Monday, 23 May 2011

Bang Bang (My Baby Shot Me Down) From Kill Bill to Gang Girls

Miss Annie in screen shot from Gang Girls, directed by Sharon Holloway

When Quentin Tarantino chose the 1966 Nancy Sinatra cover version of Sonny Bono's Bang Bang (My Baby Shot Me Down) for the soundtrack of his movie Kill Bill Volume 1, it became one of the most iconic songs in film history. The haunting tones of Billy Strange's melancholic guitar and Nancy's beautiful voice was stunningly apt for a storyline centered on a traumatised woman seeking justice. The PSM remix did even more to mark the track out as a further reinvention of the song's lasting sentiments.

So when our short film Gang Girls was in the stages of pre-production, it wasn't long before we too recognised the power of this song to be able to reinforce the storyline of a young woman searching for her identity in the sixties when the youth culture of mods OR rockers was firmly embedded in her upbringing. In just over three minutes, I had the challenge as a director of finding an obviously sixties song which could be refreshed and which could still add another dimension to a visual piece which contained no on screen dialogue from our cast. The lyrics of Bang Bang both coveyed an inner turmoil and a resolution for the protagonist, one obvious reason behind the decision of Tarantino to use it to highlight the plight and the journey of The Bride, played with such passion by Uma Thurman in his 2003 Kill Bill film.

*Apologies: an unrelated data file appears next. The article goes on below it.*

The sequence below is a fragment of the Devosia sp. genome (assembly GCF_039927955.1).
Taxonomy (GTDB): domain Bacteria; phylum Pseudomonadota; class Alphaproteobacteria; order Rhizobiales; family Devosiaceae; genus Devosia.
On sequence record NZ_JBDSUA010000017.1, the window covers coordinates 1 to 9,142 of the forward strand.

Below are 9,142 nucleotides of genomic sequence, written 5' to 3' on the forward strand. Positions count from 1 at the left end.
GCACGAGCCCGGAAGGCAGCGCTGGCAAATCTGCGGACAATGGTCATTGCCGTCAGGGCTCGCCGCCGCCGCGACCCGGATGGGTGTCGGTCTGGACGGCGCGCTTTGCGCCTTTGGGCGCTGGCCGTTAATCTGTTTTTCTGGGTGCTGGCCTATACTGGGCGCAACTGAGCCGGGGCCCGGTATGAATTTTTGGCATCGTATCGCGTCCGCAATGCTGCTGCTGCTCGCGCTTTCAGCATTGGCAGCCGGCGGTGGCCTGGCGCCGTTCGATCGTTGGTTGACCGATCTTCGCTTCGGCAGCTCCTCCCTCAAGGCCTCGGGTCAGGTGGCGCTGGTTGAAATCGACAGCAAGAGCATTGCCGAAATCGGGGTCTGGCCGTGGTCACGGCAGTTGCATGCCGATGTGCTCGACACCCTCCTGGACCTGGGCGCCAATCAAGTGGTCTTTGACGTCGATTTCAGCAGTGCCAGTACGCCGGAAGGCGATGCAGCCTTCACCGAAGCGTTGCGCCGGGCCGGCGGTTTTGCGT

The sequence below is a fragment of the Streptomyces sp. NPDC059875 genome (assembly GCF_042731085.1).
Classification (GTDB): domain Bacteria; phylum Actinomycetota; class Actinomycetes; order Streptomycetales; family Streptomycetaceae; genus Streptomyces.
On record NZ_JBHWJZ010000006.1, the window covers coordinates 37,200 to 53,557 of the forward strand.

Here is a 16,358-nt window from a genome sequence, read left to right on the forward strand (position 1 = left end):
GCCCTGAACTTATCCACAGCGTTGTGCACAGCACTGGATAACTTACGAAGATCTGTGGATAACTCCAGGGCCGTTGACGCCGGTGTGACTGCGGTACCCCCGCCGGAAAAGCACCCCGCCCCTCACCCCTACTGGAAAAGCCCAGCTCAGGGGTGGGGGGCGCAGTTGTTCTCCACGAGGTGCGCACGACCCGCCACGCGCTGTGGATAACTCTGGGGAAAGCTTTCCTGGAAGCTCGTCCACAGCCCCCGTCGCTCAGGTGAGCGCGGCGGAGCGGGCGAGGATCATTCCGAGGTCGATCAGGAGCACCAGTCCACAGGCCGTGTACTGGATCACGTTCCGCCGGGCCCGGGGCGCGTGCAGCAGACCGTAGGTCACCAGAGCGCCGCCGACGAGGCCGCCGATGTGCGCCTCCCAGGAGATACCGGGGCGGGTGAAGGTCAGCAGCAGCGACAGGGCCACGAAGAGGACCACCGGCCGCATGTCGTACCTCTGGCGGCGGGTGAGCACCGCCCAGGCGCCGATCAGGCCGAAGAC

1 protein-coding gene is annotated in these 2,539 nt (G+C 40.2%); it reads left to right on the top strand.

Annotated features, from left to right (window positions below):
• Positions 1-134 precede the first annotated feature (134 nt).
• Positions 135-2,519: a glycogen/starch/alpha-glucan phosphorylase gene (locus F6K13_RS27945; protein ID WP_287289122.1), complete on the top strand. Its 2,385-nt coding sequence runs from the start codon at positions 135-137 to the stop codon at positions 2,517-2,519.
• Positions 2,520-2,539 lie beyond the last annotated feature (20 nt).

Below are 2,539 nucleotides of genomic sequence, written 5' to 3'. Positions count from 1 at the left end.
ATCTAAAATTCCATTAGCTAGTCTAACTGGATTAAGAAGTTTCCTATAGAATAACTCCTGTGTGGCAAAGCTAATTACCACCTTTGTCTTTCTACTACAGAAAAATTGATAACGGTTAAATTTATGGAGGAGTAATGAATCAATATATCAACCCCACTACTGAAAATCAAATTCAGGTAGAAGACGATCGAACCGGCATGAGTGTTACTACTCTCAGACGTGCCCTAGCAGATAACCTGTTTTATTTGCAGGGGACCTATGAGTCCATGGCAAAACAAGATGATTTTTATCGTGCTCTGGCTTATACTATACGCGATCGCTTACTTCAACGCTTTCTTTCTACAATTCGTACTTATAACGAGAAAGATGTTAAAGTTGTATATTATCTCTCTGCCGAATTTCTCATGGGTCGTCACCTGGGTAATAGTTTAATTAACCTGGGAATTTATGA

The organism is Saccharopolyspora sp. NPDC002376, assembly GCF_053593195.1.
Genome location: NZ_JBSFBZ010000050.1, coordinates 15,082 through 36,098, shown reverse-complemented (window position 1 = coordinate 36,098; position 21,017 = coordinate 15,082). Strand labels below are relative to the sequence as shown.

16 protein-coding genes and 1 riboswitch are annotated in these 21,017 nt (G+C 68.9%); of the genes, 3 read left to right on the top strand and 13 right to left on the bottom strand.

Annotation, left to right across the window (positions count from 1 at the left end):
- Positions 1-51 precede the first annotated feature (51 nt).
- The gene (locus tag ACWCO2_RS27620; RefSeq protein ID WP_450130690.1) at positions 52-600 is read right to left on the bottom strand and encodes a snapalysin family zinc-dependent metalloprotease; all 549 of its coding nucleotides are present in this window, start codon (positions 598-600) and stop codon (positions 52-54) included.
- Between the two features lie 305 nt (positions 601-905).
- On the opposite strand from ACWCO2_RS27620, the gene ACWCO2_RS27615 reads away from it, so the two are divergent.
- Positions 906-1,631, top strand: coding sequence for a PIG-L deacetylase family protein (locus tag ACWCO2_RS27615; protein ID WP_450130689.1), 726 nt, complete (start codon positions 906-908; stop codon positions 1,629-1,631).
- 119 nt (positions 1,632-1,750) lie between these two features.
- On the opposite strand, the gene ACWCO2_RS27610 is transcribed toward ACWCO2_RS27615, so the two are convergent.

With the spectacular Miss Annie, of Bournemouth's The Regular Joes and The Kitty Kat Cabaret Club fame, on board (Miss Annie also features in Gang Girls), and ready to go in to the studio to record a soundtrack for us, I was confident that a brilliant new version of Bang Bang was capable of being created. My live interview on local Radio Station Radio Solent last night, in which both Cher's original version and part of Miss Annie's new version were played was such an exciting moment. It provided further recognition for the choice of song and Miss Annie's powerful vocals if ever that was needed. The interview can be heard on BBC iplayer until 29 May 2011 here.

Don't get me wrong, I'm neither pretending to be the next Tarantino, nor am I wedded to copying his work, but I am admirer for the Kill Bill films, because with so few female directors around at the top of the film industry, finding inspiration for strong female storylines on the big screen doesn't often stretch to retro action movies! I also applaud him for integrating the 5, 6, 7, 8s in his soundtrack and the film - Japanese beehives and great music all in one hit!

Returning to the great Nancy Sinatra for a moment, it cannot be denied that her look was also an inspiration for the hair and make-up design on one of our retro girl gang members, Maddy Hobbs.

Maddy Hobbs in Gang Girls. Hair & Make-up Design Vintage Hair Lounge. Photo by Scott Chalmers

So if you've not seen Gang Girls yet, grab a cuppa, give yourself a three minute break and watch and listen here.

Gang Girls, featuring Shana Swash and Miss Annie is now heading for the big screen on the film festival circuit. More news will be posted here.

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